Indiana Federal Court Finds De Facto Merger Giving Rise To Successor Liability for Contract Obligations
Lesson. Depending upon the facts, a newly-formed company can be liable for a separate, but related, company’s debts under Indiana’s “successor liability” doctrine.
Case cite. Continental Casualty v. Construct Solutions, 2017 U.S. Dist. LEXIS 76396 (S.D. Ind. 2017) (pdf).
Legal issue. Whether Company 2 was a successor company of Company 1 and thus responsible for Plaintiff’s contract damages because Company 2 was either a “de facto merger” or a “mere continuation” of Company 1.
Vital facts. Continental Casualty was a breach of contract action. About a year after Defendant Company 1 signed the contract, the owner incorporated Defendant Company 2. Both companies were commercial roofing operations. Company 1’s people controlled the operations of Company 2. The same individual was the president of, and owned, both companies. Both operated from the same location. Company 2 assumed the trade name of Company 1.
Procedural history. Continental Casualty was Judge Tonya Walton Pratt’s opinion on Plaintiff’s motion for summary judgment. Plaintiff asked for a judgment against Defendant Company 2 as the successor company for Defendant Company 1. In other words, Plaintiff sought to hold Company 2 liable for Plaintiff’s losses under its contract with Company 1.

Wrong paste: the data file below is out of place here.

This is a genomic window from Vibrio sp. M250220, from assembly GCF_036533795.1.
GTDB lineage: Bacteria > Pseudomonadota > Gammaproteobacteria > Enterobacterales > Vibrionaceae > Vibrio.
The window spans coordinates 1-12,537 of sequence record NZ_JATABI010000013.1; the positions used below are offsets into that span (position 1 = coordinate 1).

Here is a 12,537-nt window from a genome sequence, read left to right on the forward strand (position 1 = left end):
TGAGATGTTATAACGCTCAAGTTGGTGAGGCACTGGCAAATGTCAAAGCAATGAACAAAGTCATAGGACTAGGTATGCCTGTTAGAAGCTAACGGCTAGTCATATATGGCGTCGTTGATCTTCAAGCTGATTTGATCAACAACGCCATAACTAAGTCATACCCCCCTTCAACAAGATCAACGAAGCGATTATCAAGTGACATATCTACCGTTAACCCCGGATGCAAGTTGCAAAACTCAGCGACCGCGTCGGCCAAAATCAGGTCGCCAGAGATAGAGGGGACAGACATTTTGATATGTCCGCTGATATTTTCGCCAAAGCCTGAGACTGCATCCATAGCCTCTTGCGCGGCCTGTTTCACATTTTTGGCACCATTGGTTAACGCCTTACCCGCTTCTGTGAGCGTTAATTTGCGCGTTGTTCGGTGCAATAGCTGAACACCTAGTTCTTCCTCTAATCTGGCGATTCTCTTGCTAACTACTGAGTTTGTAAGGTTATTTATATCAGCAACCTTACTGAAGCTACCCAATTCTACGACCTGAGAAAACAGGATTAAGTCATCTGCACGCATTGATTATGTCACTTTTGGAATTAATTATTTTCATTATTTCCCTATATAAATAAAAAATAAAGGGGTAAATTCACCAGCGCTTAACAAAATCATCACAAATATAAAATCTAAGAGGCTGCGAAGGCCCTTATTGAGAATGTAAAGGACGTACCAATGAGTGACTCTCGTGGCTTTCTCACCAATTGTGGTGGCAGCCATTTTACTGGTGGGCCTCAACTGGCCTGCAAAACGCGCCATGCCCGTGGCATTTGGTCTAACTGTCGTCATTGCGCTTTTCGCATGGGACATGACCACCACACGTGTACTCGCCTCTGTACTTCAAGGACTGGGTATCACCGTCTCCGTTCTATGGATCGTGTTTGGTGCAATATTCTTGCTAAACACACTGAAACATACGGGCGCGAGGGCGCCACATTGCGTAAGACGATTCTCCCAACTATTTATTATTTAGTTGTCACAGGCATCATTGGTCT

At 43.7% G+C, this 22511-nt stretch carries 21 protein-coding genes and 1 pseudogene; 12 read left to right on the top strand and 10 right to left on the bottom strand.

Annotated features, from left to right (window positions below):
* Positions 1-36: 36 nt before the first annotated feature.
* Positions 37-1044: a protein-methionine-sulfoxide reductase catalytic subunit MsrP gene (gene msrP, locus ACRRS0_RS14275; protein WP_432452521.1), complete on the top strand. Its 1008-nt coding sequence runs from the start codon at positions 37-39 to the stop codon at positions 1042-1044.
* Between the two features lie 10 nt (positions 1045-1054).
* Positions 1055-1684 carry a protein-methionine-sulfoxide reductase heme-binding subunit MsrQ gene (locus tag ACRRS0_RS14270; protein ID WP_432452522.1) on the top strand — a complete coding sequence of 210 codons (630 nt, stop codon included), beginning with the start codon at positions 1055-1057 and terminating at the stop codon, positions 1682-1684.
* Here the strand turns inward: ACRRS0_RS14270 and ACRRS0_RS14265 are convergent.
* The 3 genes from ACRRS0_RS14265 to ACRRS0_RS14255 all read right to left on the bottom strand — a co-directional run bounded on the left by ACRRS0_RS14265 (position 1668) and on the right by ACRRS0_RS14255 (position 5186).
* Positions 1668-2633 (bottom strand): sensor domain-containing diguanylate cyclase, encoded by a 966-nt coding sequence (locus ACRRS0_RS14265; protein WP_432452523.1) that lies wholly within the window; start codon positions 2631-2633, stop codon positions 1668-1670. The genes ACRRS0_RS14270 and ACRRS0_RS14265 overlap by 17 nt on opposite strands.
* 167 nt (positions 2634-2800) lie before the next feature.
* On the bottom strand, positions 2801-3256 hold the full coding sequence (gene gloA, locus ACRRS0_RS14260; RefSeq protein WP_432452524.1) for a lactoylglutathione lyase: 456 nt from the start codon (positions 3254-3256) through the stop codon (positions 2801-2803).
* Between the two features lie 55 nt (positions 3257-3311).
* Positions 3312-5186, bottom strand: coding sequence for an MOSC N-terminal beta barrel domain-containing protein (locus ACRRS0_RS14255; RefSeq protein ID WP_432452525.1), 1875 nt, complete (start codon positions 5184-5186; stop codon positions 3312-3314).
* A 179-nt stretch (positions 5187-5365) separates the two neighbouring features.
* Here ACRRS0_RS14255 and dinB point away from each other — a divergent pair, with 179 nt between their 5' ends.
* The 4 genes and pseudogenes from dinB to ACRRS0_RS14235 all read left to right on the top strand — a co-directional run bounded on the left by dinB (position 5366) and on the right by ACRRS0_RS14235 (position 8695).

Generally, in Indiana, a successor company may liable for the obligations of its predecessor if it’s a “de facto consolidation or merger” or where the successor is a “mere continuation of the seller.”
Indiana looks at the following factors to make such a determination:
1. Continuity of ownership,
2. Continuity of management, personnel and physical operation,
3. Cessation of ordinary business and dissolution of the predecessor as soon as practically and legally possible, and
4. Assumption by the successor of the liabilities ordinarily necessary for the uninterrupted continuation of the business of the predecessor.
Holding. The Court granted summary judgment in favor of Plaintiff.
Policy/rationale. The same person owned both companies. The same person was the president of both companies, which were both operated from the same location. Company 1 dissolved in early 2015, before Company 2 was formed. Plus, the companies adopted each other’s trade names and provided the same roofing services. The Court concluded that these uncontested facts were sufficient to establish that Company 2 was a de facto merger with Company 1 and, thus, was “liable as a successor company to amounts owed under the [subject contract].”